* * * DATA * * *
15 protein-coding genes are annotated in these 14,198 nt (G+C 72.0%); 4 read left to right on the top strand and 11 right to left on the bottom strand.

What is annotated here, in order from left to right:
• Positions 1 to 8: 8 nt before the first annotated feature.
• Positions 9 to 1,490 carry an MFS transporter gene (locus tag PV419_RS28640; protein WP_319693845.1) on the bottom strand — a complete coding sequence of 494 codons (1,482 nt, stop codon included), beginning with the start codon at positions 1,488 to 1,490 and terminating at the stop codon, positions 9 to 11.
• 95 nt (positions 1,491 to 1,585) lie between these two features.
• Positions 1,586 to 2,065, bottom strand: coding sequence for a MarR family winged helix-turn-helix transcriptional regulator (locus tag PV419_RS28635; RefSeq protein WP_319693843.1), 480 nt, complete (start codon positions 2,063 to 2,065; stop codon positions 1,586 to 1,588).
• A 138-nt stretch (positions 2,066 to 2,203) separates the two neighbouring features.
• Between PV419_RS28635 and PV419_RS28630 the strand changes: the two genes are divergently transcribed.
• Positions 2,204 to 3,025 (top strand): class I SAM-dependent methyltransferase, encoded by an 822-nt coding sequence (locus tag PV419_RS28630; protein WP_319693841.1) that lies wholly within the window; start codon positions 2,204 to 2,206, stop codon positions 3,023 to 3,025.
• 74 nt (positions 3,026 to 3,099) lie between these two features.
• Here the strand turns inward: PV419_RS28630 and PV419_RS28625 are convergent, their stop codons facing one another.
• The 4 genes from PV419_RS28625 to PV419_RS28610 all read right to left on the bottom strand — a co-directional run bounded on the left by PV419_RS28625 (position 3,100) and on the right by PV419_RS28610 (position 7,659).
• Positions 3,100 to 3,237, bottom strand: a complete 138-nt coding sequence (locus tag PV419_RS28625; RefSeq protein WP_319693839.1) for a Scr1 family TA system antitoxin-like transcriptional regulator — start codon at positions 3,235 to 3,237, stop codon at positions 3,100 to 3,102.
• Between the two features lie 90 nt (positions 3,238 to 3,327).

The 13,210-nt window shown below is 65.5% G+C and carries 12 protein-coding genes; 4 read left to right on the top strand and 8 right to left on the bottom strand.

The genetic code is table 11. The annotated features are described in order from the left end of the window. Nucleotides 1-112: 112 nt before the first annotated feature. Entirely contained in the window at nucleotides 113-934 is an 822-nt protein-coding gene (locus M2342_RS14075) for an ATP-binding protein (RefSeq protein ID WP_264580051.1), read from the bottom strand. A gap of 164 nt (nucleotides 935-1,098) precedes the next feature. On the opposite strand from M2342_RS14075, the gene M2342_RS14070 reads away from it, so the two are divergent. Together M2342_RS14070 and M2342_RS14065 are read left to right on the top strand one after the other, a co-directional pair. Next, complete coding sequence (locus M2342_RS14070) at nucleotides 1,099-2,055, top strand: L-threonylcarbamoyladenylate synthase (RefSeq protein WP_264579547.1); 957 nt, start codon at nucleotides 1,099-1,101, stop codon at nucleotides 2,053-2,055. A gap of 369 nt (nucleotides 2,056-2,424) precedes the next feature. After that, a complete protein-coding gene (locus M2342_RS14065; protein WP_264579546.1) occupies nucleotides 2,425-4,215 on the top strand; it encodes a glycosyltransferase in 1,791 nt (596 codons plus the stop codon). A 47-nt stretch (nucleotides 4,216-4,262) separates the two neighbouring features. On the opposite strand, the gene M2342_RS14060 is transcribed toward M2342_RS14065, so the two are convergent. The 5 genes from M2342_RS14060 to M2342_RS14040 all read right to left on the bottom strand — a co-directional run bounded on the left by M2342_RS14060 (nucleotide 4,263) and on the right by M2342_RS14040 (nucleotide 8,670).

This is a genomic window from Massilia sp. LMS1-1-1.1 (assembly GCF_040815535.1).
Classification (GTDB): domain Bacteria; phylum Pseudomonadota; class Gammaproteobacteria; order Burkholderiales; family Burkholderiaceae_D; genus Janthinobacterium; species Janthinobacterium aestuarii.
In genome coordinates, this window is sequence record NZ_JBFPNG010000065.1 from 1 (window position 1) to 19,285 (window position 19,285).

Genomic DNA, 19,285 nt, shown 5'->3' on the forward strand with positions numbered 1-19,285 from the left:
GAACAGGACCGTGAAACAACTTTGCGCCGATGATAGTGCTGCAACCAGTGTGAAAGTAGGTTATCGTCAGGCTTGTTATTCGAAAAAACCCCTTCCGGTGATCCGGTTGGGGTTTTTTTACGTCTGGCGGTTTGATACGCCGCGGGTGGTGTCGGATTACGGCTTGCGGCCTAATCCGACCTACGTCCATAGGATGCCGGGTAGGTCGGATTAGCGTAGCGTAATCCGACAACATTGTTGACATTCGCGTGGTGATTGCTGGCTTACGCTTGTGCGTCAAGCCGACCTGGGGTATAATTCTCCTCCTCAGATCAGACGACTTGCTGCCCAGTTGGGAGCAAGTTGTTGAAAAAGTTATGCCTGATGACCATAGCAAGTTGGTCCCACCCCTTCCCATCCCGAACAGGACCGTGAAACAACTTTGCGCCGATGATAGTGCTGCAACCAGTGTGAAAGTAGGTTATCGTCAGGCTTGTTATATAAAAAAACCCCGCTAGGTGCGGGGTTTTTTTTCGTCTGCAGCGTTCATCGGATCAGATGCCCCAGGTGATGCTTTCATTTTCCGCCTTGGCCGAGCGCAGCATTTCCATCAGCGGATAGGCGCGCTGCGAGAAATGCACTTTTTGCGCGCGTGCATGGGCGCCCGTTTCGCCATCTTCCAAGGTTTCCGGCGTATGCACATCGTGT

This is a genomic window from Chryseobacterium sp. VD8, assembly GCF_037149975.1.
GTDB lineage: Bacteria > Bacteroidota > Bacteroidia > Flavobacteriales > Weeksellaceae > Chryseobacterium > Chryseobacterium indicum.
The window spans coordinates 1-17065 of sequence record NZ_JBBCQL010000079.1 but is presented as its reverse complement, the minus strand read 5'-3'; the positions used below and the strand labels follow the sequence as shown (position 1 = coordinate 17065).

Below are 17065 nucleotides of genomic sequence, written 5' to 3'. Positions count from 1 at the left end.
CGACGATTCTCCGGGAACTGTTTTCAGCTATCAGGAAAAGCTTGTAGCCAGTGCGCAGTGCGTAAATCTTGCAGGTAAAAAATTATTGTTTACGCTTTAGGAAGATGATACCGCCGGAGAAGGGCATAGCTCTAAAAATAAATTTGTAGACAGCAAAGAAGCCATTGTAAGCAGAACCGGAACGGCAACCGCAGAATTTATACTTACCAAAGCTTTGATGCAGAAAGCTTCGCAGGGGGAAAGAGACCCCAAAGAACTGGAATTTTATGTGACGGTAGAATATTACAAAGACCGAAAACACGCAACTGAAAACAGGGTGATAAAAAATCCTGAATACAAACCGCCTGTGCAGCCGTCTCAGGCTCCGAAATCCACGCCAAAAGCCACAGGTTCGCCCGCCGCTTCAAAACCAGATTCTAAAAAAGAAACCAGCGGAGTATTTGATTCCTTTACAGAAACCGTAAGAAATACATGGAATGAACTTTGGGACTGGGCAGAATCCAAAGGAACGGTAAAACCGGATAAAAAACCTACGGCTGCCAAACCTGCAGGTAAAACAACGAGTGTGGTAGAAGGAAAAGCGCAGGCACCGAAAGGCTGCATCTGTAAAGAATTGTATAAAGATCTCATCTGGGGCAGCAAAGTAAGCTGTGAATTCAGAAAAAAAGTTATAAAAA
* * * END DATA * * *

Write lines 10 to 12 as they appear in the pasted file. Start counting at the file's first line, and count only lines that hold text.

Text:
• 74 nt (positions 3,026 to 3,099) lie between these two features.
• Here the strand turns inward: PV419_RS28630 and PV419_RS28625 are convergent, their stop codons facing one another.
• The 4 genes from PV419_RS28625 to PV419_RS28610 all read right to left on the bottom strand — a co-directional run bounded on the left by PV419_RS28625 (position 3,100) and on the right by PV419_RS28610 (position 7,659).